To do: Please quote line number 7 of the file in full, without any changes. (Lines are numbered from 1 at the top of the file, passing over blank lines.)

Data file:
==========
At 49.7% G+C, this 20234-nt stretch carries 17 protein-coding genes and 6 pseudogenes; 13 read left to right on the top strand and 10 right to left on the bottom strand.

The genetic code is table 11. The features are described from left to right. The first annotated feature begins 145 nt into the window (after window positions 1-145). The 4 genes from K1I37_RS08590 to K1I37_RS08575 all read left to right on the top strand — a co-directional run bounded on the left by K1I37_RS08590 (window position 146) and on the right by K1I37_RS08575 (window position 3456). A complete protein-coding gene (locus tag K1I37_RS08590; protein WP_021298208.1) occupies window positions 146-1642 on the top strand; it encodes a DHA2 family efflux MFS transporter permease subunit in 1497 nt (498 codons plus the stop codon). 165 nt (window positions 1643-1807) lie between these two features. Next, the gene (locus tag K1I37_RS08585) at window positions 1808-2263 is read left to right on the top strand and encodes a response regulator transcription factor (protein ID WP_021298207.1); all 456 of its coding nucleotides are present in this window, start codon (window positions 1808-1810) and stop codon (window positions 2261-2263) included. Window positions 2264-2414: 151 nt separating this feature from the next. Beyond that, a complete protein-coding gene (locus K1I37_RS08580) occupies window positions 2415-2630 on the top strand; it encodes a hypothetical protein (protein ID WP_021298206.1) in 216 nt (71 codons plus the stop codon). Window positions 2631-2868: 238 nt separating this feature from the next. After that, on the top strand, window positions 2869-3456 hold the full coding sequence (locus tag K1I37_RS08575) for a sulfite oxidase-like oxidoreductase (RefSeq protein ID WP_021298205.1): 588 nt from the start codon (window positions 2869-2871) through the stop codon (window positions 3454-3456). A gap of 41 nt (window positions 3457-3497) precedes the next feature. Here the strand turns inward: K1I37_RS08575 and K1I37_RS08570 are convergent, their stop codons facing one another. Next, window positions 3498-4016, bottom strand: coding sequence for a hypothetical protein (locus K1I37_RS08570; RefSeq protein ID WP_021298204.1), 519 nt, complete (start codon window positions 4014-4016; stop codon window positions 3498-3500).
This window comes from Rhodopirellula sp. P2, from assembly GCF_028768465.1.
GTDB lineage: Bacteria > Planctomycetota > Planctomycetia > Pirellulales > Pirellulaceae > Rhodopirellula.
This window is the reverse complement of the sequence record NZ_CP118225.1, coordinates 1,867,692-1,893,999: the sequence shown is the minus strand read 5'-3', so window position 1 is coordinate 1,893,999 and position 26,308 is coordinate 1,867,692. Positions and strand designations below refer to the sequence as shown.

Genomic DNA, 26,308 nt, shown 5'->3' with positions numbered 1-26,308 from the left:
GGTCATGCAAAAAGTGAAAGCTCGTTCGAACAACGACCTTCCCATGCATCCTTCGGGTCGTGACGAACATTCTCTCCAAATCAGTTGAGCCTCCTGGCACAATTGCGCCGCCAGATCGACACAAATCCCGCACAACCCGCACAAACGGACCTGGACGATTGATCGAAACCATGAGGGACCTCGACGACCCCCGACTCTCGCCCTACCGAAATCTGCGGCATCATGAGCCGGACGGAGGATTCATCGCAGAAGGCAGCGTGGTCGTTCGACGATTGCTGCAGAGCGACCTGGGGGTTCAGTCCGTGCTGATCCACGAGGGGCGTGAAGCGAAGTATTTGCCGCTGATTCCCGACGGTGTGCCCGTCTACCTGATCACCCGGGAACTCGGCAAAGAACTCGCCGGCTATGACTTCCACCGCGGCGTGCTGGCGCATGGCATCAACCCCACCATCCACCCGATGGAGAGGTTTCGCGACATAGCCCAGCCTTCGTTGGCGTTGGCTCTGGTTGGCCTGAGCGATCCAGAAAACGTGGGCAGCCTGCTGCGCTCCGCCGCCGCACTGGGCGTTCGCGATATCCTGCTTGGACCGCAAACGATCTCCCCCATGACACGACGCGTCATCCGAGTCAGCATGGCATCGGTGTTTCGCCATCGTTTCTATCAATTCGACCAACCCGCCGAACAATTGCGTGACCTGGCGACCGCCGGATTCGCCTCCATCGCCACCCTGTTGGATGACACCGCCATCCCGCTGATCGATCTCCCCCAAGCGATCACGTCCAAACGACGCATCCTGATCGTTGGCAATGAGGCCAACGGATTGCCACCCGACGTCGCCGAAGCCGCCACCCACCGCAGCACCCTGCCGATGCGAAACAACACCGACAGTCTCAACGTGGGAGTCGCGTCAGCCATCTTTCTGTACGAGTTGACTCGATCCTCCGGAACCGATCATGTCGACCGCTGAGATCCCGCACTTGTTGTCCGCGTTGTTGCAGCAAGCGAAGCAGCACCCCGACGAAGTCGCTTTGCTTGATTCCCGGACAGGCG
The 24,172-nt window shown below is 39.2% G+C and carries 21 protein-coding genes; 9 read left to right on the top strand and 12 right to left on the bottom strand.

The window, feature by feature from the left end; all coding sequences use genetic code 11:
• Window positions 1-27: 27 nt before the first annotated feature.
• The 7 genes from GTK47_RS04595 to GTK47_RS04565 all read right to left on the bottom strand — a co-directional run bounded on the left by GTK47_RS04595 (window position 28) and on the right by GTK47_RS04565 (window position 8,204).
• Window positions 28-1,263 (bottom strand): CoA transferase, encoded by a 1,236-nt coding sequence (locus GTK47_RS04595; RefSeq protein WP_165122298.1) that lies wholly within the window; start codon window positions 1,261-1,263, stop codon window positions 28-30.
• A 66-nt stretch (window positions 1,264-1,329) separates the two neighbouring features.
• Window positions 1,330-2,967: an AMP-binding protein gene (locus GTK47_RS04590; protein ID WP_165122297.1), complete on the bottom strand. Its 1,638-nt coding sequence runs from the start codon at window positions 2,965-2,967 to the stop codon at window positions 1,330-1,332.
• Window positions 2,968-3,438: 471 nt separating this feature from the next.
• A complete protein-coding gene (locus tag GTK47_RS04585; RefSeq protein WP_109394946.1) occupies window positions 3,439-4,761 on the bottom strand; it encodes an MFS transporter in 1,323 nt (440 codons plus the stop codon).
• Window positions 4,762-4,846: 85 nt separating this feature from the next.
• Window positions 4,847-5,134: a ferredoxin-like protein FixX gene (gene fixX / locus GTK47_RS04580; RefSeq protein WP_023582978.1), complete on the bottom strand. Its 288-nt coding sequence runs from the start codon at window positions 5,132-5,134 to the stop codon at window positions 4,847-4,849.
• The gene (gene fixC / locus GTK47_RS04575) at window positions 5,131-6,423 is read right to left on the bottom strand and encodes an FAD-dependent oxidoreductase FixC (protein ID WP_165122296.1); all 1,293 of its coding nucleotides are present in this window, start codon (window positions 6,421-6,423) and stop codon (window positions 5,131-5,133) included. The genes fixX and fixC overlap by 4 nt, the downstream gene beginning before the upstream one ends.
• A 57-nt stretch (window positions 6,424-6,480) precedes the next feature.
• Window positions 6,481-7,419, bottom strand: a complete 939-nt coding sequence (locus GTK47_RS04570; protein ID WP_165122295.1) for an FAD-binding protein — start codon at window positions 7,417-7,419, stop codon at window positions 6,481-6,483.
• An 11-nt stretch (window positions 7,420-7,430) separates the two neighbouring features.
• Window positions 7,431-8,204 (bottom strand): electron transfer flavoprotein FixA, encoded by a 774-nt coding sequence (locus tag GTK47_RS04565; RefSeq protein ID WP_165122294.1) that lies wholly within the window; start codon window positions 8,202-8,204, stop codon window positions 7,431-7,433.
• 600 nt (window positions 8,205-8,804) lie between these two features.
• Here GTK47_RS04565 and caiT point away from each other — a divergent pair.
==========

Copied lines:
GGTCATGCAAAAAGTGAAAGCTCGTTCGAACAACGACCTTCCCATGCATCCTTCGGGTCGTGACGAACATTCTCTCCAAATCAGTTGAGCCTCCTGGCACAATTGCGCCGCCAGATCGACACAAATCCCGCACAACCCGCACAAACGGACCTGGACGATTGATCGAAACCATGAGGGACCTCGACGACCCCCGACTCTCGCCCTACCGAAATCTGCGGCATCATGAGCCGGACGGAGGATTCATCGCAGAAGGCAGCGTGGTCGTTCGACGATTGCTGCAGAGCGACCTGGGGGTTCAGTCCGTGCTGATCCACGAGGGGCGTGAAGCGAAGTATTTGCCGCTGATTCCCGACGGTGTGCCCGTCTACCTGATCACCCGGGAACTCGGCAAAGAACTCGCCGGCTATGACTTCCACCGCGGCGTGCTGGCGCATGGCATCAACCCCACCATCCACCCGATGGAGAGGTTTCGCGACATAGCCCAGCCTTCGTTGGCGTTGGCTCTGGTTGGCCTGAGCGATCCAGAAAACGTGGGCAGCCTGCTGCGCTCCGCCGCCGCACTGGGCGTTCGCGATATCCTGCTTGGACCGCAAACGATCTCCCCCATGACACGACGCGTCATCCGAGTCAGCATGGCATCGGTGTTTCGCCATCGTTTCTATCAATTCGACCAACCCGCCGAACAATTGCGTGACCTGGCGACCGCCGGATTCGCCTCCATCGCCACCCTGTTGGATGACACCGCCATCCCGCTGATCGATCTCCCCCAAGCGATCACGTCCAAACGACGCATCCTGATCGTTGGCAATGAGGCCAACGGATTGCCACCCGACGTCGCCGAAGCCGCCACCCACCGCAGCACCCTGCCGATGCGAAACAACACCGACAGTCTCAACGTGGGAGTCGCGTCAGCCATCTTTCTGTACGAGTTGACTCGATCCTCCGGAACCGATCATGTCGACCGCTGAGATCCCGCACTTGTTGTCCGCGTTGTTGCAGCAAGCGAAGCAGCACCCCGACGAAGTCGCTTTGCTTGATTCCCGGACAGGCG